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Publication numberUS4146307 A
Publication typeGrant
Application numberUS 05/837,978
Publication dateMar 27, 1979
Filing dateSep 29, 1977
Priority dateOct 13, 1976
Also published asCA1080786A1, DE2745037A1
Publication number05837978, 837978, US 4146307 A, US 4146307A, US-A-4146307, US4146307 A, US4146307A
InventorsJean-Paul Gaffard
Original AssigneeCompagnie Generale D'electricite
Export CitationBiBTeX, EndNote, RefMan
External Links: USPTO, USPTO Assignment, Espacenet
Method of increasing the light produced by a laser beam
US 4146307 A
Abstract
The invention relates to a method for increasing the light produced by a laser beam on a target, consisting in reflecting this beam on a deformable mirror comprising several piezoelectric elements. The polarization voltage of each of the elements is successively increased by a predetermined DC voltage, this increase being maintained only if it corresponds to an increase in the light intensity diffused by the target. Application to the focussing of a data transmitting laser beam on an aerial.
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Claims(3)
What is claimed is:
1. A method of increasing the illumination produced by a laser beam on a target, the method consisting in the steps of:
directing said beam on said target after reflection on a reflecting surface formed by a plurality, n, juxtaposed reflectors, the reflectors being integral respectively with n piezoelectric elements fixed on a plate and each provided with two electrodes;
measuring the intensity of the light diffused by said target;
applying electric energization voltages to said electrodes; then varying said energization voltages by predetermined increments of either sign followed by further increments determined as a function of the measured intensity of the laser beam reflected by the target, so as to reduce over successive stages, the phase differences between the beams reflected by the n reflectors towards the target,
the improvement wherein said method comprises:
in a first stage, initially energizing the n elements respectively by DC voltages V1, V2, . . . Vn, incrementing the voltage V1 of the element whose order is 1 by ΔV, ΔV being a predetermined DC voltage of either sign, and maintaining the resultant voltage V1 + ΔV of said element whose order is 1 when the increment +ΔV causes an increase of said measured light intensity, and storing that increment +ΔV in a memory, further incrementing the voltage V1 +ΔV by -ΔV when the increment +ΔV causes a reduction in said measured light intensity, and then maintaining the energization of the element whose order is 1 at the resulting voltage V1 and storing the increment -ΔV in a memory;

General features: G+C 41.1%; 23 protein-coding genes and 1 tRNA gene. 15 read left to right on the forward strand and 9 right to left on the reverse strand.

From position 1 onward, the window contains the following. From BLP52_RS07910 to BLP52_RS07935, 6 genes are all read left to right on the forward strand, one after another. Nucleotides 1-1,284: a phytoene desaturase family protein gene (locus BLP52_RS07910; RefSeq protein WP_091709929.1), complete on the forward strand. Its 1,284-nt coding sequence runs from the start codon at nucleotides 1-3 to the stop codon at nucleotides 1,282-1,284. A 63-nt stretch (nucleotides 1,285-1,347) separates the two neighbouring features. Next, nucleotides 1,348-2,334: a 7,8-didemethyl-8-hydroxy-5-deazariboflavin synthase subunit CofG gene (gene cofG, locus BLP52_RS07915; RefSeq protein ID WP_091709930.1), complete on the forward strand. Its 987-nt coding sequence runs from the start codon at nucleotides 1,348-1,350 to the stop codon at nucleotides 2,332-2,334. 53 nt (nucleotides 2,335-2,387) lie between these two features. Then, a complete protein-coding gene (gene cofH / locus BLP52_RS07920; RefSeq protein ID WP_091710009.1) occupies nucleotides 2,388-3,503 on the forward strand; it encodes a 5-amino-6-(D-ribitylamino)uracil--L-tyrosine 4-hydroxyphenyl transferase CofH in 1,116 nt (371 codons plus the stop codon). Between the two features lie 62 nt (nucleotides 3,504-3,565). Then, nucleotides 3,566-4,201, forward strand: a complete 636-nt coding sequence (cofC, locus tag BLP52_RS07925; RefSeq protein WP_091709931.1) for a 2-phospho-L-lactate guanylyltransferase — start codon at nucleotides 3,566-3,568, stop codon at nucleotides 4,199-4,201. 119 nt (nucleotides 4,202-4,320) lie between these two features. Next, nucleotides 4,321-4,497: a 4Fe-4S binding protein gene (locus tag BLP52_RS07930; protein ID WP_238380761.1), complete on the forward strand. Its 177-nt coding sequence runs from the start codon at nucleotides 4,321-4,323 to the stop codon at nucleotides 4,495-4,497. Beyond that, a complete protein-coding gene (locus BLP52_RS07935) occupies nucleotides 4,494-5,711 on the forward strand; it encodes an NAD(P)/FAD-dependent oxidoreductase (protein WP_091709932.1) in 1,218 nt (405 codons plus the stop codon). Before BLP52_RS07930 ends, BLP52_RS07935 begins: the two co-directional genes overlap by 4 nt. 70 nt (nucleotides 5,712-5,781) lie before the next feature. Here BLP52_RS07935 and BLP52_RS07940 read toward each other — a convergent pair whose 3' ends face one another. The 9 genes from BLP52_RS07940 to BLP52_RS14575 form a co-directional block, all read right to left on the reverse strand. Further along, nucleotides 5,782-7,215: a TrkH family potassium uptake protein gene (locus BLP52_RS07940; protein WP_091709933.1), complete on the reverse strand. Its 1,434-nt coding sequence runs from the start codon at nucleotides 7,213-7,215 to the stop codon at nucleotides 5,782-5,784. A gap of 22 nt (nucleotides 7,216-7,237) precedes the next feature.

incrementing the voltage Vi of the element whose order is i by +ΔV, and maintaining the energization thereof at the resultant voltage Vi +ΔV when the increment +ΔV applied to this element causes an increase in the measured light intensity, storing that increment +ΔV in a memory, further incrementing the voltage Vi +ΔV by -ΔV when the increment +ΔV applied to this element causes a reduction in the measured light intensity, then maintaining the energization of the element whose order is i at the resulting voltage V1, storing in a memory the increment -ΔV, i being a whole number assuming successively the values 2, 3, . . . n; and
repeating said steps for successive stages of order 2, 3, . . . N such that in each step, the resulting voltages of the n elements undergo successively an initial increment identical in absolute value and in sign to the increment memorized during the preceding stage, this voltage then undergoes an extra increment of the same absolute value but of opposite sign to that memorized when the initial increment causes a reduction in the measured light intensity, the value of the increment previously stored in the memory being replaced in this case by that of the last increment;
and wherein N being chosen sufficiently large such that the intensities measured at the end of the stages whose order is N and N-1 have substantially the same value.
2. A method according to claim 1, wherein the initial voltages V1, V2, . . . Vn of the n elements are zero.
3. A method according to claim 1, wherein the absolute value of said increment is reduced between two successive stages.
Description
FIELD OF THE INVENTION

The present invention relates to methods for increasing the illumination produced by a laser beam and more particularly to methods for increasing the illumination produced by a laser beam on a target. In the following text, "target" means any receiver of light energy capable of diffusing a part of the light which it receives.

It is known that in practice the wave front of a laser beam often has static or dynamic departures from a perfect plane. Further a laser beam propagating towards a target may be affected by phase distortions caused, for example, by atmospheric disturbances. These faults reduce the light intensity received by the target.